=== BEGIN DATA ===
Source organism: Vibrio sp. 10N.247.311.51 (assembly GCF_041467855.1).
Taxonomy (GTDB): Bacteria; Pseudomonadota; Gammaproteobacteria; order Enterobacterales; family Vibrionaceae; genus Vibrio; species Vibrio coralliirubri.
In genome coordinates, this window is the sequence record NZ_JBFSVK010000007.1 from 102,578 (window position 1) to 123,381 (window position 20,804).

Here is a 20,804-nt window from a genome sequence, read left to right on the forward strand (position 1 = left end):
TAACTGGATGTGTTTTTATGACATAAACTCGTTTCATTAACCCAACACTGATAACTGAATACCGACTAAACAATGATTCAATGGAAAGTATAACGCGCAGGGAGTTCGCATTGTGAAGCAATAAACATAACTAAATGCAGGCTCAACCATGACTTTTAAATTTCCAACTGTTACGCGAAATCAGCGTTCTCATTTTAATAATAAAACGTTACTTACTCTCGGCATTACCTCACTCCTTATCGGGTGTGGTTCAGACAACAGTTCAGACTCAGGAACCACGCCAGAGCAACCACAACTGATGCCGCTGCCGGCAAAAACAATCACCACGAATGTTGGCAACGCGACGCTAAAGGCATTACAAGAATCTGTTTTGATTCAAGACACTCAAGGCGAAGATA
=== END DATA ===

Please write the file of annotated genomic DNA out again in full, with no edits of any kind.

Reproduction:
Source organism: Vibrio sp. 10N.247.311.51 (assembly GCF_041467855.1).
Taxonomy (GTDB): Bacteria; Pseudomonadota; Gammaproteobacteria; order Enterobacterales; family Vibrionaceae; genus Vibrio; species Vibrio coralliirubri.
In genome coordinates, this window is the sequence record NZ_JBFSVK010000007.1 from 102,578 (window position 1) to 123,381 (window position 20,804).

Here is a 20,804-nt window from a genome sequence, read left to right on the forward strand (position 1 = left end):
TAACTGGATGTGTTTTTATGACATAAACTCGTTTCATTAACCCAACACTGATAACTGAATACCGACTAAACAATGATTCAATGGAAAGTATAACGCGCAGGGAGTTCGCATTGTGAAGCAATAAACATAACTAAATGCAGGCTCAACCATGACTTTTAAATTTCCAACTGTTACGCGAAATCAGCGTTCTCATTTTAATAATAAAACGTTACTTACTCTCGGCATTACCTCACTCCTTATCGGGTGTGGTTCAGACAACAGTTCAGACTCAGGAACCACGCCAGAGCAACCACAACTGATGCCGCTGCCGGCAAAAACAATCACCACGAATGTTGGCAACGCGACGCTAAAGGCATTACAAGAATCTGTTTTGATTCAAGACACTCAAGGCGAAGATA